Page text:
I was in love with “Lord Peter Wimsey” for the longest time. (I guess I still am, in a residual sort of way – it’s a weakness for the British Upstairs folk.) Even when I knew that he held a long-standing candle for oh-so-elegant “Harriet Vane”
Peter Death Bredon Wimsey. Younger son of the 15th Duke of Denver, scion of a family that traces it ancestry to the 12th century.
His “vaguely foolish” face and deliberately cultivated idle-fop-about-town with a Bertie-Wooster IQ level belies a 1st class degree from Oxford, fluency in French & Latin, a penchant for rare medieval manuscripts, vintage cars and wine, a considerable flair at the piano (Bach being a favourite).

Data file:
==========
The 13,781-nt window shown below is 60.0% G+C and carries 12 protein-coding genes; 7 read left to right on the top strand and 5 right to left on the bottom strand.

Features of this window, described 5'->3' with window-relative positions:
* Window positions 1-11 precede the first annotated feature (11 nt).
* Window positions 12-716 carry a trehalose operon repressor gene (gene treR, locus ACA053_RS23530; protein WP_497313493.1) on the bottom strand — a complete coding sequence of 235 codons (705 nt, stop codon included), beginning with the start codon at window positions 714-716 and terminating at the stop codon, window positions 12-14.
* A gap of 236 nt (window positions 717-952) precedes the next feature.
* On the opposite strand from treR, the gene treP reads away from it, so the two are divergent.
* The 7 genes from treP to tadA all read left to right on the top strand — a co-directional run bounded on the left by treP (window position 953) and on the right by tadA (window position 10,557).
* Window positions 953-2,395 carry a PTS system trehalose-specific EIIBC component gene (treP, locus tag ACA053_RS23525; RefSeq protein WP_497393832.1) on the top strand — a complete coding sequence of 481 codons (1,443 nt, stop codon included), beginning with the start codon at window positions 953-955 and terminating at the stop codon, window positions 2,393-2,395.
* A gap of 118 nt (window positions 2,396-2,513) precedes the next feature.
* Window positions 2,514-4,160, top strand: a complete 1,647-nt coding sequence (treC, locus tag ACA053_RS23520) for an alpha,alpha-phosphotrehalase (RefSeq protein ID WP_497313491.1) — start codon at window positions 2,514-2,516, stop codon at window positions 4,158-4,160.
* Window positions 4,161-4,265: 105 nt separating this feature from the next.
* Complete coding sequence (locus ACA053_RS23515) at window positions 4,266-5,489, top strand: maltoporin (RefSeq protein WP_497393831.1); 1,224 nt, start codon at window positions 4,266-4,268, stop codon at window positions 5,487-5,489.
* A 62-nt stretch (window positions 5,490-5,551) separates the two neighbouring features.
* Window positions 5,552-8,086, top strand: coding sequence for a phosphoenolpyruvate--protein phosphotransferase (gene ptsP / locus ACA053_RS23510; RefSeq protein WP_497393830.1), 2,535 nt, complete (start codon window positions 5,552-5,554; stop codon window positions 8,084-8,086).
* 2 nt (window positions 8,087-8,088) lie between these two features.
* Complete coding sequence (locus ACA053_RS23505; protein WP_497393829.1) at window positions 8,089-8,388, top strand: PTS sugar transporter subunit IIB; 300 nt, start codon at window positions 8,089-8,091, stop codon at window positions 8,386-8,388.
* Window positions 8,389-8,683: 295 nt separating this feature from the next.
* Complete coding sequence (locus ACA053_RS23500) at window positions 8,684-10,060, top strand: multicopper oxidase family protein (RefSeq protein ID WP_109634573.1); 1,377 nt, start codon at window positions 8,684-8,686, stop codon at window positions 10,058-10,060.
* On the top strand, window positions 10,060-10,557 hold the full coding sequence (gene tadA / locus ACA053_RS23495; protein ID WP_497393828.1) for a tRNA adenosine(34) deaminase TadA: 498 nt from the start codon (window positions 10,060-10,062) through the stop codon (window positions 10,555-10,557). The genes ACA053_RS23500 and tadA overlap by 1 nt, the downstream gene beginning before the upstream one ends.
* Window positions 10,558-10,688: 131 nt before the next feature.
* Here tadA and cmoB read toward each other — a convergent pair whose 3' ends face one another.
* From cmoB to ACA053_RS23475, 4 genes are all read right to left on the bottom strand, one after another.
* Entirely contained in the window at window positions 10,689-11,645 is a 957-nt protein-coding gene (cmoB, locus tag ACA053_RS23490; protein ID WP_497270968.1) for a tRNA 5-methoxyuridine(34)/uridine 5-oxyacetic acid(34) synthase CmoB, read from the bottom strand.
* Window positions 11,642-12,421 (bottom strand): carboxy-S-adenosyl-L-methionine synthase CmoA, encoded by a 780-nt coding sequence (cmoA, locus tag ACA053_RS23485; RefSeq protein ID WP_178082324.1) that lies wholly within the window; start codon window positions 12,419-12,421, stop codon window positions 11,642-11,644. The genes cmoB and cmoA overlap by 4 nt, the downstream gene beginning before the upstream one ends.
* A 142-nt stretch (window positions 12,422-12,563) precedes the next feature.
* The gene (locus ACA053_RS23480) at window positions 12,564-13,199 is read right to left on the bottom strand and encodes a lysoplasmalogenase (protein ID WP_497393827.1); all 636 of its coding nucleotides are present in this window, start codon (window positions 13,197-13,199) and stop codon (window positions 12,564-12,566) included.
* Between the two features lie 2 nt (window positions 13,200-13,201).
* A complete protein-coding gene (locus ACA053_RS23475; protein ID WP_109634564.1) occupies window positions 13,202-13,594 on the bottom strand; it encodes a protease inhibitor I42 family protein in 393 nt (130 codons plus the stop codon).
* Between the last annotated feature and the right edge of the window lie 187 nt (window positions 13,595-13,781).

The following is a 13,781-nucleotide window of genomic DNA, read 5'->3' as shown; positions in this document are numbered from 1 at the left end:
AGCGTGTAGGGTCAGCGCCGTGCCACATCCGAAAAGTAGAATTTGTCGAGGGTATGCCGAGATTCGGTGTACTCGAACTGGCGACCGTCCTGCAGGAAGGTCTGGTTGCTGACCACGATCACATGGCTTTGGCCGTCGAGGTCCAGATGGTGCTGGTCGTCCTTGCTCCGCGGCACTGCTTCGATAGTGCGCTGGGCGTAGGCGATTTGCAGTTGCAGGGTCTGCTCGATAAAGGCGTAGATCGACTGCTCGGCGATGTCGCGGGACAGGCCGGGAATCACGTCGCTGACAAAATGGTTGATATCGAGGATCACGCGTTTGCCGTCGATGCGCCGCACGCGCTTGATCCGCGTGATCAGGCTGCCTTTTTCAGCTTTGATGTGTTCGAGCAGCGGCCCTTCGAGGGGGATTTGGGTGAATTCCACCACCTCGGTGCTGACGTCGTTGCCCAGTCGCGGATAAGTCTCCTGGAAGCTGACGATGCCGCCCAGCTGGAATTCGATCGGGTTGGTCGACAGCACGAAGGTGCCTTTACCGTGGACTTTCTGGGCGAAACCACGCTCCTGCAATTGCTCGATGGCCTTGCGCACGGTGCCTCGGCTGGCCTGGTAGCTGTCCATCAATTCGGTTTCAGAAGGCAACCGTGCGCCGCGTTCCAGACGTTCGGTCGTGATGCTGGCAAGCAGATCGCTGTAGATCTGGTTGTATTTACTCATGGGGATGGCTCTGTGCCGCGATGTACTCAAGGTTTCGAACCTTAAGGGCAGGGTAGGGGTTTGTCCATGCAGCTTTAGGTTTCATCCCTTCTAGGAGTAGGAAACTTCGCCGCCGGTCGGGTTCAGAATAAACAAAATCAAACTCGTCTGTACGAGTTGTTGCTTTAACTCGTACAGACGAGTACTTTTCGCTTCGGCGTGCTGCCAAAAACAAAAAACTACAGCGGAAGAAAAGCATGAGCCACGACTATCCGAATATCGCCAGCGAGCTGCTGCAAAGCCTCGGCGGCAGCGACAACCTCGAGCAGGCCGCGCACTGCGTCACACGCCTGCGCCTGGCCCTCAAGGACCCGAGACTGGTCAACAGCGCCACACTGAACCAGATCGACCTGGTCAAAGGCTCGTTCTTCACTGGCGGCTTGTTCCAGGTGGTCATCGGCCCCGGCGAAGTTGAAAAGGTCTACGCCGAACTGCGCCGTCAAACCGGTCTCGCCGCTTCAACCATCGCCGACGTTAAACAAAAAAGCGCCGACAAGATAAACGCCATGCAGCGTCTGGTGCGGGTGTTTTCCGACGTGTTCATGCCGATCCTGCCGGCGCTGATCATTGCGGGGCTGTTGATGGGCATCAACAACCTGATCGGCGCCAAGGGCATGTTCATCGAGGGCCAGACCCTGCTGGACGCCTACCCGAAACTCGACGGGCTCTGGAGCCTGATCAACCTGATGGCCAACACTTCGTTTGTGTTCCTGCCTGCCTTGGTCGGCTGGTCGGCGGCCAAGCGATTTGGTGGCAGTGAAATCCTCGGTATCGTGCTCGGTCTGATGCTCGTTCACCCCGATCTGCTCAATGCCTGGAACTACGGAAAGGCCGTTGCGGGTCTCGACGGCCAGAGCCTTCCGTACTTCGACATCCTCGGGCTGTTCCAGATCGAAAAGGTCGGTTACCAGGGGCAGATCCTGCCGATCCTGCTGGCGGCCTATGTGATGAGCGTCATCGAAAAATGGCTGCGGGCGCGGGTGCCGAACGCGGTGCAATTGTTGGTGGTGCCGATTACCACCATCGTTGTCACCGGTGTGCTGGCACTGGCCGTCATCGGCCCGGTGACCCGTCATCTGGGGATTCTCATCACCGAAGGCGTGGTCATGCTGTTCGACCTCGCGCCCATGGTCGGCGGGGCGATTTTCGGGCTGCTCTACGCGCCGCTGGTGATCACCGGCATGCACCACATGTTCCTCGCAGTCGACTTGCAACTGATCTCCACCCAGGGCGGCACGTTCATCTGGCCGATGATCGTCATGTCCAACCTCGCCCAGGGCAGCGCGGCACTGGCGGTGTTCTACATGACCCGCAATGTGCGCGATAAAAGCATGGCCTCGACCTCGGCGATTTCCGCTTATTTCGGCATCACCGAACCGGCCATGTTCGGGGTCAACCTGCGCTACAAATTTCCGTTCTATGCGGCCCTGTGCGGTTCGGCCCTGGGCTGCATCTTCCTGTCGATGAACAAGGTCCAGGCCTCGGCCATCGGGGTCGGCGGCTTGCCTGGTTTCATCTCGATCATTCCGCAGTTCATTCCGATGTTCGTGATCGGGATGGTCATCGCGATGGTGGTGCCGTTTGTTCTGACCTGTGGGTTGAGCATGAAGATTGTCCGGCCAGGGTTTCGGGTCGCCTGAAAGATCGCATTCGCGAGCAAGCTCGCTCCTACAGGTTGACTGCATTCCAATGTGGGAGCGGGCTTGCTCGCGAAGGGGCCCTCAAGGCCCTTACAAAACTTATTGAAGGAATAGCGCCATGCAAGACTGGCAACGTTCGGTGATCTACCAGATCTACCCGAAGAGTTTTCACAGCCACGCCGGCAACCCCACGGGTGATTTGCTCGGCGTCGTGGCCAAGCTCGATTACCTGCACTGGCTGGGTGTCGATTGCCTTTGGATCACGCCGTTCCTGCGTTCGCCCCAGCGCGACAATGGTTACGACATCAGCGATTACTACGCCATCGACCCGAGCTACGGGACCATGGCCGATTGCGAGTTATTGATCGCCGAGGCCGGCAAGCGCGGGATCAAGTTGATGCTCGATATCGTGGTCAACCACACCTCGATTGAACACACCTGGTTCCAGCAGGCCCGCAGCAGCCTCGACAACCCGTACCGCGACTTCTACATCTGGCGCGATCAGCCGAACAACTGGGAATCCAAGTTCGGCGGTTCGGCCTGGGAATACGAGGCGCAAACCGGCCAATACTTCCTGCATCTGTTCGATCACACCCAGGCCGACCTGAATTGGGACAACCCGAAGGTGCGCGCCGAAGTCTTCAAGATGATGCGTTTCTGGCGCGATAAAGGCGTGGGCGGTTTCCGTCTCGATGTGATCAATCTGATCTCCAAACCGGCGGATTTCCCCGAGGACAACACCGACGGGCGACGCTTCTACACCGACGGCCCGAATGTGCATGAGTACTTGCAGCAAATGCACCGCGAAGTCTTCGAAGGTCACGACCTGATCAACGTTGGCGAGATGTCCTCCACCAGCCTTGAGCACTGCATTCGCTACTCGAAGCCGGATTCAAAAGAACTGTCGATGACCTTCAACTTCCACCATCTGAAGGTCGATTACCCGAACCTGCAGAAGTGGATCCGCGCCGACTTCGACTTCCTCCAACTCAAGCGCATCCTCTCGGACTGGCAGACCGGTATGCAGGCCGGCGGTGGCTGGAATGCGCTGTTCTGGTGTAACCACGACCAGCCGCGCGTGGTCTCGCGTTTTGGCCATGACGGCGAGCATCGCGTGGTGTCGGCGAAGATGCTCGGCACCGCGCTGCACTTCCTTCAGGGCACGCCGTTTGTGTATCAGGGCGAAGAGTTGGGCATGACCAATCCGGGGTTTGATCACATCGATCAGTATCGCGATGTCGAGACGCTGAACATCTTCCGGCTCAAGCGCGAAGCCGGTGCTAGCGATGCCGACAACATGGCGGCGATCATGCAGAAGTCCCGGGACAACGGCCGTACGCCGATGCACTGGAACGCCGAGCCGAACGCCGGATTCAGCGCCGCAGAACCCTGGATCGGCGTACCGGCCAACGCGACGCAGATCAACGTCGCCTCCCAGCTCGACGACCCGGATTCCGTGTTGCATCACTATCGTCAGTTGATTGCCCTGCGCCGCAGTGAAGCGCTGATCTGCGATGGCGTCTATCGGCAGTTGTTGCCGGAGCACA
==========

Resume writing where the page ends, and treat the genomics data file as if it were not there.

The word “sleuth” comes to the lips with difficulty to describe such a man, but that is also what he is – what Hercule Poirot was to Agatha Christie, Peter Wimsey was to Dorothy L Sayer’s enormously successful series of detective novels. It is said that if anyone could dare to compete with Christie’s success, it was Sayers